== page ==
Why Every Lebanese Household Needs to Play SimCity
I grew up with SimCity, and many aspects of the game grew up with me and shaped the way I perceive societies. It was always just a game until I started gathering points here and there during my travel experiences. I’ll come back to that later on.
First of all, let me start by stating that I am not endorsing the game nor I am affiliated with in any manner. My enthusiasm for Simcity stems to my early childhood when SimCity 2000 was a revolutionary game in the mid 90s.
For those new to the game, SimCity is a simulation of a city where the player starts with an empty piece of land and embarks on the process of building the city he/she desires. While the game was first released in 1989, it has endured worldwide success due to its realistic behavior that its latest release seems to come straight from real life.
Beyond supplying the basic necessities of water, electricity, and zoning according to the city’s needs (Residential, Commercial, Industrial), the challenge resides in maintaining a sustainable system that will endure natural disasters, growth and recession, sickness, fires, and even traffic congestions. Often the problems found in the game are a reflection of what we experience every day, but once you’re the “Mayor” and everything is within your hands, things get serious and challenging.
I’d like to meet the urban planners that shaped our country’s cities and suburbs, but most probably it was a bunch of myopic specialists too short-sighted to plan our nation’s future. Sadly, we are all paying the price in every minute wasted in traffic, every view blocked by buildings illegally built to get better façades and higher prices, dumping waste next to households and businesses, and the list goes far long.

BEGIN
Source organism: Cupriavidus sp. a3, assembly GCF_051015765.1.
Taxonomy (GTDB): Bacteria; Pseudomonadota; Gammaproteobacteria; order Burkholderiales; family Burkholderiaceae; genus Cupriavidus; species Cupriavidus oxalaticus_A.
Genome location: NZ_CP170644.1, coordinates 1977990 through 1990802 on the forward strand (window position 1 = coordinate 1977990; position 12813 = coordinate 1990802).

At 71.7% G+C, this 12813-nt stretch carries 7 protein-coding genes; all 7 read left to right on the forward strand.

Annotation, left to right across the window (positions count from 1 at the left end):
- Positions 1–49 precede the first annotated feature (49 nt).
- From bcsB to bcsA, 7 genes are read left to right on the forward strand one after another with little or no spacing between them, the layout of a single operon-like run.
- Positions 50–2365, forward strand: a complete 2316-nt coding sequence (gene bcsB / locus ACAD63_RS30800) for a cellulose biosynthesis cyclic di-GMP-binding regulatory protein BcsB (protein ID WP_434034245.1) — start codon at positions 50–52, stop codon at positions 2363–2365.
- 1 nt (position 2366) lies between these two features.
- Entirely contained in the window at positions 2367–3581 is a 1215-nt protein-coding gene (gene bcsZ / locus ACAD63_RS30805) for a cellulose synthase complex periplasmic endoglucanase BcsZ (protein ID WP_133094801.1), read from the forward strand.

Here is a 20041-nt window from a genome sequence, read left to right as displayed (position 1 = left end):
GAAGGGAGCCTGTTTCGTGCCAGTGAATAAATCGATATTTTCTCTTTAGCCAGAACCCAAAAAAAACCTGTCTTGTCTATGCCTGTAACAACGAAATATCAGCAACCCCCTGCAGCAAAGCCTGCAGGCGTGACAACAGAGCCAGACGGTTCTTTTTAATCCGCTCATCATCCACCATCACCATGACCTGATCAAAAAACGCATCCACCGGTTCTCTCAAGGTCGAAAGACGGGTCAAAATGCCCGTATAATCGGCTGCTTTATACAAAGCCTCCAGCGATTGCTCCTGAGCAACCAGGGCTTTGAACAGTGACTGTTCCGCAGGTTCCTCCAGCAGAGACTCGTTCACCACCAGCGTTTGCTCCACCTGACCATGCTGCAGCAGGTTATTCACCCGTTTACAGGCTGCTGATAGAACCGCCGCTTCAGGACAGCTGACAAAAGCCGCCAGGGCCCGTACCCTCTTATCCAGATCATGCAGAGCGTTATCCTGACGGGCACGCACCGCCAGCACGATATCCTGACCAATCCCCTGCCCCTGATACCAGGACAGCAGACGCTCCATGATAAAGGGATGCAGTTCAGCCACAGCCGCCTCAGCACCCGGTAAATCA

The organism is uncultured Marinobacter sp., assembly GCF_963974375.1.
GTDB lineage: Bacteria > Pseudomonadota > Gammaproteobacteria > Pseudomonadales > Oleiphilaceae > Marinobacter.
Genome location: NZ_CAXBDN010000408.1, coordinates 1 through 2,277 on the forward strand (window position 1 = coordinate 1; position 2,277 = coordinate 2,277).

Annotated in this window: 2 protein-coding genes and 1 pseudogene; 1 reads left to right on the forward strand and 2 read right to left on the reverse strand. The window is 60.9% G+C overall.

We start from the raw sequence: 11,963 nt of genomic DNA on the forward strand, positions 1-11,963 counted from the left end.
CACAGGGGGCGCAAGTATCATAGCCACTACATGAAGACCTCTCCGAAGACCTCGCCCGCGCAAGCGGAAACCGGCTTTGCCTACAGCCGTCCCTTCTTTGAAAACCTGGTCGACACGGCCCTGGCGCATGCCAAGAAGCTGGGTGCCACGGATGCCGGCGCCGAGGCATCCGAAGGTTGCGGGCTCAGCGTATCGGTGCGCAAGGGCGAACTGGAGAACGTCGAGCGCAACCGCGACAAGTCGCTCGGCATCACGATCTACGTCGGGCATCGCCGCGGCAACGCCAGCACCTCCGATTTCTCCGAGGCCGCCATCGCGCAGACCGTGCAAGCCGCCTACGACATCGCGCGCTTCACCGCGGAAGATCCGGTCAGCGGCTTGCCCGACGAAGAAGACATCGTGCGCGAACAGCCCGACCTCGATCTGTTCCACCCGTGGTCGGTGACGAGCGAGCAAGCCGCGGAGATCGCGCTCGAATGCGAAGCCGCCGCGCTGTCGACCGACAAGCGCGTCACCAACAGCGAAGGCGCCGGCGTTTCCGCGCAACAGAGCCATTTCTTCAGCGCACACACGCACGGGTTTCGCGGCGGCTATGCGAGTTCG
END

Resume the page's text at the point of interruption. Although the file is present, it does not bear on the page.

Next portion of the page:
In SimCity, players usually tend to create square-shaped streets and zone each with a certain type, leaving a clear separation between residential houses, commercial house, and industrial sectors. Ever since I moved to the United States, I realized why their infrastructure was among the best and the greatest in the world. They zoned exactly like any player would, and they did it with scale.
Our part lies in educating our nation on the importance of this. Gladly, demonstrations are taking place that call for the preservation of much-needed green spaces, but if we don’t orient the children that will once rule us, they will suffer in a worse jungle where we remain captive.
The importance of this game lies beyond making money or making shapes in roads; it will one day inspire a kid to become an urban planner, or just a valued citizen that aims at least to not make things worse if that’s even possible.
Here’s a trailer of the game for further interest: